Effects of water distribution and protein degradation on the texture of high pressure-treated shrimp (Penaeus monodon) during chilled storage

Food Control ◽  
2021 ◽  
pp. 108555
Author(s):  
Lihang Chen ◽  
Dexin Jiao ◽  
Huimin Liu ◽  
Chen Zhu ◽  
Ying Sun ◽  
...  
2013 ◽  
Vol 24 (3) ◽  
pp. 283-299 ◽  
Author(s):  
Barjinder Pal Kaur ◽  
Neelima Kaushik ◽  
P. Srinivasa Rao ◽  
H. N. Mishra

2014 ◽  
Vol 80 (1) ◽  
pp. M142-M146 ◽  
Author(s):  
Dae-Hun Park ◽  
Jong-Gi Jung ◽  
Bo-Ram Jung ◽  
Gyeyeop Kim ◽  
Honggyun Lee ◽  
...  

2007 ◽  
Vol 36 (1) ◽  
pp. 76-86 ◽  
Author(s):  
Subuntith Nimrat ◽  
Teerapat Sangnawakij ◽  
Verapong Vuthiphandchai

Author(s):  
Attila Bibok ◽  
Roland Fülöp

Pressure management is a widely adopted technique in the toolset of drinking water distribution system operators. It has multiple benefits, like reducing physical losses in pipe networks with excessive leakage, prolong the expected lifetime of the pipes and protecting home appliances from unacceptably high pressure. In some cases, even legislation compliance can be the motivation behind pressure management: It is mandatory to supply water at the customer’s connection between 1.5 and 6.0 bar in Hungary since 2011. Diaphragm pressure reducing valves are widespread in the drinking water distribution networks. Although, their sensitivity for gas pocket accumulation in the valve house makes hydraulic calibration of these pressure managed areas a challenging task for hydraulic modelers and network operators. This is especially true when more than one inlet is used to supply the same area in order to increase resilience and flow capacity.This paper investigates the hydraulic properties of pressure reduced areas with multiple inlet points. Model calibration using a single valve and minor loss was found insufficient because the additional pressure loss referenced to the pressure setting has a non-quadratic relationship with flow-rate on the discharge side under real-life circumstances. This phenomenon can be handled by using a PRV (pressure reducing valve) + GPV (general purpose valve) in series.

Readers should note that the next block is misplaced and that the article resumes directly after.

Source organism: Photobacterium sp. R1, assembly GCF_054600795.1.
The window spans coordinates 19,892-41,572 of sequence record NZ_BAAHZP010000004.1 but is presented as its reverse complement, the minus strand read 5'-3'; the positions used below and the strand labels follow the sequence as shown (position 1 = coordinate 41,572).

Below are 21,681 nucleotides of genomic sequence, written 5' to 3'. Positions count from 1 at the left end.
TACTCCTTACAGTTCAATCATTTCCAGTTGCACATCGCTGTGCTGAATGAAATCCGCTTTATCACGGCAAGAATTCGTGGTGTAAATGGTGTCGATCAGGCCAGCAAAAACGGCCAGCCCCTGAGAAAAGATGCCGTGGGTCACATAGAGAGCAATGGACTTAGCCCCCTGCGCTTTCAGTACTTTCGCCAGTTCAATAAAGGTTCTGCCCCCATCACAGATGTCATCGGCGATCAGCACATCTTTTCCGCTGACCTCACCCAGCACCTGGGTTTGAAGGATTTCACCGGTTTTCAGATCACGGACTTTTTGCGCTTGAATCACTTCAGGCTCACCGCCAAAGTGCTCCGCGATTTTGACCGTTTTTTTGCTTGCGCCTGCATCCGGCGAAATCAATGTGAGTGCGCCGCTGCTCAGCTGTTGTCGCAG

1999 ◽  
Vol 62 (12) ◽  
pp. 1411-1415 ◽  
Author(s):  
M. E. LÓPEZ-CABALLERO ◽  
J. CARBALLO ◽  
F. JIMÉNEZ-COLMENERO

This was a study of the influence of high-pressure conditions (200 and 400 MPa, 5 and 20 min, 7°C) on microbiological quality and water-binding properties of vacuum-prepackaged sliced cooked ham and how this affects microbiological changes during chilled storage (2°C). Pressurization caused a degree of microbiological inactivation, which increased with pressure level and processing time. Pressurization at 400 MPa significantly reduced the total viable count and lactic acid bacteria to the extent that after 20 min no Enterobacteriaceae, Baird Parker flora, or Brochothrix thermosphacta were detected throughout any of the chilled storage periods studied. In general, gram-positive flora was more resistant to pressure than gram-negative flora. The fact that high pressure (400 MPa) causes considerable inactivation of microorganisms could be used to prolong the shelf life of vacuum-prepackaged sliced cooked ham.


2020 ◽  
Vol 69 (6) ◽  
pp. 578-590
Author(s):  
Florent Pourcel ◽  
Sophie Duchesne

Abstract Unidirectional flushing is a widely used method to remove sedimented particles from water distribution systems and prevent water discolouration events. However, it shows low efficiency in cases of high pressure losses, usually requires large volumes of water, and does not remove incrustations. Air scouring is known for being very effective in particle removal with minimal impacts from pressure loss, requiring little water and improving hydraulic capacities by removing soft incrustations. Flushing sequences of unidirectional flushing and air scouring were performed in similar conditions on 18 pipe sections from four water distribution networks located in the province of Quebec, Canada; unidirectional flushing was also performed on 14 additional pipe sections located in three other water distribution networks. Total suspended solid concentration of flushed water, water flow and pressure were recorded to estimate the amount of flushed particles, the required water volume and the evolution of hydraulic capacities. Within the studied networks, the water requirements for air scouring were approximately 8-fold less than for unidirectional flushing and did not significantly improve the hydraulic capacity of the cleaned pipes.


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